Attacks on polio vaccinators

Polio vaccinators, even with security, are soft targets, with attacks occurring with worrying consistency for years


December 14, 2021

Polio vaccination teams are under attack — in Khyber-Pakhtunkhwa province. Two policemen, guarding the vaccinators, were martyred in two separate incidents in Tank district last Saturday and Sunday. The first attack — in which a Frontier Constabulary officer was also injured — was claimed by TTP and came just a day after the militant group called off its ceasefire with the government. Whether or not the TTP was responsible for the second attack, it is clear that the security situation is becoming dangerous again. Pakistan is on the verge of beating polio, after only one new case was recorded in 2021, compared to 84 a year earlier. Polio vaccination has been one of the few unanimous successes of the PTI government, but attacks on polio workers or security officials travelling with vaccination teams can scare workers and parents, which, in turn, could derail the effort just inches from the finish line.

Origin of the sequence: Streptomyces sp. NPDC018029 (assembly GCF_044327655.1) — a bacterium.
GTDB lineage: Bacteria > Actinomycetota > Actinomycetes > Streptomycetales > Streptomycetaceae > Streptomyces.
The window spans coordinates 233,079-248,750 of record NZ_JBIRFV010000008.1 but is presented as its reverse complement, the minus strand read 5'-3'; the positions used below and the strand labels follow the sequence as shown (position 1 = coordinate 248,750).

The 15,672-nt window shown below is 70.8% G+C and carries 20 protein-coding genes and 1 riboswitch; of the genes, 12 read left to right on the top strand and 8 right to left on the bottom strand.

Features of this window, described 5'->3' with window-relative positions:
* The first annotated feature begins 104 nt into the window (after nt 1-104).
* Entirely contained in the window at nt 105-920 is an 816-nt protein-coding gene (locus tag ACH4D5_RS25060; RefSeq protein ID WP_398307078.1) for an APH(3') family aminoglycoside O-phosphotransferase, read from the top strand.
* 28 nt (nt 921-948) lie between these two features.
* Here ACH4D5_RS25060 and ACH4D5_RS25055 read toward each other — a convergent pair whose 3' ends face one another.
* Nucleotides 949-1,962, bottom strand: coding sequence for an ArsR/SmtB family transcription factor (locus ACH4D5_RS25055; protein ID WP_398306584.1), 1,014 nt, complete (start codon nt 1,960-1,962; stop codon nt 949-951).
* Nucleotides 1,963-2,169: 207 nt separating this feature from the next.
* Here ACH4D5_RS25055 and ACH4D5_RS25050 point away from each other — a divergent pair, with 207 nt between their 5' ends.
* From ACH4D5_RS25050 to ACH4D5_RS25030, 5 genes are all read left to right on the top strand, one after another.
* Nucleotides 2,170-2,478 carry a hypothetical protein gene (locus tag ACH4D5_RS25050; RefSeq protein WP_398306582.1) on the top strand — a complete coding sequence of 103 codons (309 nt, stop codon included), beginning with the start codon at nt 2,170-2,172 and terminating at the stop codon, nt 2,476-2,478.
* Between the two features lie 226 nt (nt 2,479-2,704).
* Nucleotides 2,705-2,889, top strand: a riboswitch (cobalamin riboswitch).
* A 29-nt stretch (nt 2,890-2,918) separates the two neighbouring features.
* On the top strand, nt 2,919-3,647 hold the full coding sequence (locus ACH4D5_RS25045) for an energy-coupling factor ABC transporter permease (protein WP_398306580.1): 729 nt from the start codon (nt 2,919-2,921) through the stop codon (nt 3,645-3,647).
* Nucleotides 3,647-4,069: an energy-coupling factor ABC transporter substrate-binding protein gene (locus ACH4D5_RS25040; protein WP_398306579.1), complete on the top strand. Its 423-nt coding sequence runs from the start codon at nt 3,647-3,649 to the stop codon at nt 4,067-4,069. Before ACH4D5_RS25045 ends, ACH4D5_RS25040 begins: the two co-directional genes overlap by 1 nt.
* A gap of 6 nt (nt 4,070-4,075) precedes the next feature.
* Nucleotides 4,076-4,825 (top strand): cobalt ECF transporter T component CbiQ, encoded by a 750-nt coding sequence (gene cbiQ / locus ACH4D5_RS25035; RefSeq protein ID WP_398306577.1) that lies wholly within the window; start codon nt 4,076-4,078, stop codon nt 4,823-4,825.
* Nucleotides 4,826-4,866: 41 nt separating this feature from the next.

Experts have noted that the current gains of the polio vaccination programme could easily be reversed during the high transmission season, which we are in the middle of, making it even more important to ensure that the current vaccination drive is a success. It is also unfortunate that these attacks come just a few weeks after the leadership of the Global Polio Eradication Initiative praised Pakistan’s efforts. Meanwhile, questions are being asked on what the ceasefire achieved. Many reports have suggested that talks with the TTP were not going anywhere — and only provided them time to regroup.

Polio vaccinators, even with security, are soft targets, with attacks occurring with worrying consistency for several years. Given this year’s successes, policymakers need to start looking to the future, a ‘polio-free’ future where appropriate healthcare reforms make it easier and cheaper to vaccinate children at health facilities — which are generally more secure for all involved — rather than in door-to-door campaigns. Alternatively, they could look into ways to ensure that security is a right, rather than a privilege. It is, after all, a fundamental right of all citizens under the Constitution of Pakistan.

Published in The Express Tribune, December 14th, 2021.

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